Was ShrI Shankara a Vaishnava?

Jaldhar H. Vyas jaldhar at BRAINCELLS.COM
Tue Aug 17 23:22:50 CDT 1999

On Mon, 16 Aug 1999, Venkataraman wrote:

> > This is the correct position.  Therefore, discussing whether Sankara
> was a vaishnavite, or was Ramanuja influenced by Christianity, etc is
> a waste of time.  I think it is more useful
> to analyse   advaita, dvaita, and vishishtaadvaita,   identify the
> commonalities and understand  the specific points of difference in the
> views of the three acharyas -- After all, all three of them seem to
> claim authority from the same source viz Vedanta.  They all accept the
> authority of the Vedas unlike Buddha who seems to reject the Vedas as
> authority.

First let me say I am not the best qualified person to explain the
intricacies of the other schools.  For that it is better to let them
explain in their own words. http://www.ramanuja.org/ and
http://www.dvaita.org/ are two web sites which deal with Vishishtadvaita
and Dvaita Vedanta respectively.

> To begin with, can you kindly elucidate the following as Question
no > 1.  Further questions can be taken up by and by.
> All three viz Advaita (A), Dvaita (D), and Vishishtaadvaita (VA), seem
> to accept the concept of an ultimate reality which is also the source,
> sustainer and sink, of the universe.  They also accept an Isvara , who
> is SaguNa, and encourage worship of Isvara.
> Is there any difference of opinion among the three as to
> (1)  which is the ultimate-- Isvara or Brahman ?

I think they might object to the very formulation of this question as
being too "advaitocentric"!

> (2)  whether Brahman is Nirguna or not ?

I don't think either of them would accept the idea of Nirguna Brahman.
Vishnu Bhagawan the personal God is also the supreme reality and not an
ultimately illusionary superimposition on Brahman as Ishwar is in our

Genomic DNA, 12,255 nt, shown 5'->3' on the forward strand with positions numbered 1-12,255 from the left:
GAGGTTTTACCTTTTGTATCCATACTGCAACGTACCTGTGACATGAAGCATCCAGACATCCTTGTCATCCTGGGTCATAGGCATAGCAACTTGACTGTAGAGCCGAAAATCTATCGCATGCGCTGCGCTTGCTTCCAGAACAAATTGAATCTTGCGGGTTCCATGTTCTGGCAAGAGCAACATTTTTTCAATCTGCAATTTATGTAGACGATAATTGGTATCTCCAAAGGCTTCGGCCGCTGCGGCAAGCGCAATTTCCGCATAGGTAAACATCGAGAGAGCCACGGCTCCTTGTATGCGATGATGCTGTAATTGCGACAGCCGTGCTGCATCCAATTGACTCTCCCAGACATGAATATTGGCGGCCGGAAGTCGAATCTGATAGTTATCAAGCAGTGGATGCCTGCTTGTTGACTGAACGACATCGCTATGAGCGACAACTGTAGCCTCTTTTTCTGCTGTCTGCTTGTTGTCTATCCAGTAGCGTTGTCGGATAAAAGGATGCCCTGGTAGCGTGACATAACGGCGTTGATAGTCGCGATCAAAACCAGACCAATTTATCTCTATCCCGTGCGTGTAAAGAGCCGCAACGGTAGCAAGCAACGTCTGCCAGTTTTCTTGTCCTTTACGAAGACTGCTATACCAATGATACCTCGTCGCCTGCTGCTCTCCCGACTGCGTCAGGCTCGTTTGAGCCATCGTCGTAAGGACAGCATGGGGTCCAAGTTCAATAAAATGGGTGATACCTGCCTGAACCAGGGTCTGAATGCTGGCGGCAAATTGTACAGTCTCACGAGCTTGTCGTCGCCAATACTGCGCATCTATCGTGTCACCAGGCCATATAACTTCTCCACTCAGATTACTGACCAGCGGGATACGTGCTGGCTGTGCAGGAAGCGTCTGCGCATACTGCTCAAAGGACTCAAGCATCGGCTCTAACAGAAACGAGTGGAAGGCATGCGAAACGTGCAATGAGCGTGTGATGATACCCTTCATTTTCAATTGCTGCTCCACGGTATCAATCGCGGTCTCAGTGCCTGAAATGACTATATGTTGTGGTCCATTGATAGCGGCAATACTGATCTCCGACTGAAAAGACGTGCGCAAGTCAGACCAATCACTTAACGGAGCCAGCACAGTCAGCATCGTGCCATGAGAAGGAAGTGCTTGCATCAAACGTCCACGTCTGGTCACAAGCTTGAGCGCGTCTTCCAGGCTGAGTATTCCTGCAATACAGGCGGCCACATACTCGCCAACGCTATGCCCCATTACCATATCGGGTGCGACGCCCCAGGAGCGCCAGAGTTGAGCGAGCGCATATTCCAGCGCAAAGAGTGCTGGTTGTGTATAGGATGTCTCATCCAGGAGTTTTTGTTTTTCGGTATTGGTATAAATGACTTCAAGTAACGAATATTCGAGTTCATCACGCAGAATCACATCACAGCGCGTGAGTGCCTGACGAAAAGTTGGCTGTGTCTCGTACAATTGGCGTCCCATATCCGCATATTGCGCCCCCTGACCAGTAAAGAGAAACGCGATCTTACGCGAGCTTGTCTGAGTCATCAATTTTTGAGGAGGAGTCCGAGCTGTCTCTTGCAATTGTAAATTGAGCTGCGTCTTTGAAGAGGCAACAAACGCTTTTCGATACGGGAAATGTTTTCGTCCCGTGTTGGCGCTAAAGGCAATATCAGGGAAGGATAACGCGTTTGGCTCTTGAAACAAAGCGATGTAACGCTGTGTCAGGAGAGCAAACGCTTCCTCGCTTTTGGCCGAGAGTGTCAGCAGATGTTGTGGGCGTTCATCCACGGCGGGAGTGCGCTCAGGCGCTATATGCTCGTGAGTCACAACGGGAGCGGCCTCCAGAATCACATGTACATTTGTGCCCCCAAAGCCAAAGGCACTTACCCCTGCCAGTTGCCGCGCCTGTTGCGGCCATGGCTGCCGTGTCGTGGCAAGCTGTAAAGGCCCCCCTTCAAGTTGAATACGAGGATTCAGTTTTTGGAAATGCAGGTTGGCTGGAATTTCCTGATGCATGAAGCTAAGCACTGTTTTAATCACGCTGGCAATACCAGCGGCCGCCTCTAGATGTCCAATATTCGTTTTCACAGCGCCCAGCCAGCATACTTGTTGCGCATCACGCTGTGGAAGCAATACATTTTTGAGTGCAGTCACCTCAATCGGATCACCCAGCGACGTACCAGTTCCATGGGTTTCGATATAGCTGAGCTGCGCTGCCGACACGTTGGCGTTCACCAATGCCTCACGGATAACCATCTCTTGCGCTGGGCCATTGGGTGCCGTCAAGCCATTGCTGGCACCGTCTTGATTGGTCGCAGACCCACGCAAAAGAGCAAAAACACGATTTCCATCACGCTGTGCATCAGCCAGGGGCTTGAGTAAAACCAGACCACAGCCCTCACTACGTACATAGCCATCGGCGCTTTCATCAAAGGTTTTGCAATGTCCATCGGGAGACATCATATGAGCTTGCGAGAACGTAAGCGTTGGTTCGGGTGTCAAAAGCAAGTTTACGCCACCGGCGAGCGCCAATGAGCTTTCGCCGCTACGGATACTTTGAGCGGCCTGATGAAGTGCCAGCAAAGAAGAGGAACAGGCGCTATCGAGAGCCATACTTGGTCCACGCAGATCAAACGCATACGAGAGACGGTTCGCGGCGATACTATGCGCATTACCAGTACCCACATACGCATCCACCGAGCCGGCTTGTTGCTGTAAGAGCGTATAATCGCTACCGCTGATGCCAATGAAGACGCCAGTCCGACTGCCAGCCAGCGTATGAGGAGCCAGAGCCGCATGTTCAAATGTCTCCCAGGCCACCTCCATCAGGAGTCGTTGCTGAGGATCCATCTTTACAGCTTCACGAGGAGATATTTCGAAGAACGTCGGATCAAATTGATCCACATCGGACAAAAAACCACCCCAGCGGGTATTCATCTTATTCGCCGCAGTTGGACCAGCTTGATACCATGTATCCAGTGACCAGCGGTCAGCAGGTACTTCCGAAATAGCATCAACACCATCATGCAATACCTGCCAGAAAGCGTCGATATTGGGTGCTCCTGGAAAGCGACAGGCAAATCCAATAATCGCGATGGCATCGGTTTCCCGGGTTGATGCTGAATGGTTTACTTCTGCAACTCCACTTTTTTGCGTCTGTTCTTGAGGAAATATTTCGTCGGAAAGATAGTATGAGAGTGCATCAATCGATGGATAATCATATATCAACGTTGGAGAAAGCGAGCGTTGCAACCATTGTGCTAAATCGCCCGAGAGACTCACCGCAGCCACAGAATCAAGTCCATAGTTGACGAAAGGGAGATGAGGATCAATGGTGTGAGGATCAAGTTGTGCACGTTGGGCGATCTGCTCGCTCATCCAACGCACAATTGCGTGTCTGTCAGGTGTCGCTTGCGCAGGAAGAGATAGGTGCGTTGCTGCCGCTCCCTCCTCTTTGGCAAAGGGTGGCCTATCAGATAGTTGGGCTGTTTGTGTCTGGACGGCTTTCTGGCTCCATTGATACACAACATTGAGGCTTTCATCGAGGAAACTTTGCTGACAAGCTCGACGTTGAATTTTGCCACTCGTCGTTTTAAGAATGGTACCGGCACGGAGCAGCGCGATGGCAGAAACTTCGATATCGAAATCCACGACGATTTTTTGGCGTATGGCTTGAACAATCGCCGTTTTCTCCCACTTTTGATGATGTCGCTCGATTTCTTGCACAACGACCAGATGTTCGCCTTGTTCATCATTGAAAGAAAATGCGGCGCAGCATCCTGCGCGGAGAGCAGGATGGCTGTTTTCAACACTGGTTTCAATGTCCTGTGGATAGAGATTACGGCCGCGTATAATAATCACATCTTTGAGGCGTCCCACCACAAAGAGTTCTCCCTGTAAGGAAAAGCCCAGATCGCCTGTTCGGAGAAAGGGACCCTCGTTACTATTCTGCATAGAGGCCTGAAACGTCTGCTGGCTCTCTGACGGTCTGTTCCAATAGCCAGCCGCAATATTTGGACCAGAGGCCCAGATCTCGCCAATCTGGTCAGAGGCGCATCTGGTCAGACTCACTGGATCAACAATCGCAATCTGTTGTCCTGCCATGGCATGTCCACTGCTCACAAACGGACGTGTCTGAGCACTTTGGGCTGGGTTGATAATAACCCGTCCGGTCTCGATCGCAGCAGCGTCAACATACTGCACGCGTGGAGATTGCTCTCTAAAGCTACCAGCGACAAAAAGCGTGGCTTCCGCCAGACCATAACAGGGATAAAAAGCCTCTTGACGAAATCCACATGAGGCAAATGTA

> If there are differences, what are the arguments on which such
> differences are based ?

The Dvaitins in particular took a very logical approach.  I believe the
central argument comes down to how we can come to know something that is
without qualities.  Anand is posting excerpts from the Advaitasiddhi of
Swami Madhusudan Saraswati, the chief rejoinder from our camp against
these arguments.

As for the Vishishtadvaitins, their famous scholar Venkatanath known as
Vedanta Deshika wrote a work called Shatdushani (100 faults [of the
Advaita school])  In the early part of this century their was a famous
scholar Mahamahopadhyaya N.S. Anantakrishna Shastri who wrote a rejoinder
called Shatabhushani (100 merits)  I recently acquired this book but I've
yet to really sit down and read it.  I'll see if I can post a summary of
the various topics discussed.

> Books of Hare Krishna Movement decry *Mayavada*
> which is the term they use to refer to A , on both the above counts.
> Only assertions are made, no logic is discussed.

They seem to be of the opinion that debates are won by the person who
shouts the loudest.

Maya definitely seems to have been seen as a weak spot in Advaita Vedanta
by its opponents.  The problem is if the jiva is completely enveloped by
ignorance, how can it ever gain knowledge?  And if it not, then why
doesn't it already have knowledge?

Jaldhar H. Vyas <jaldhar at braincells.com>

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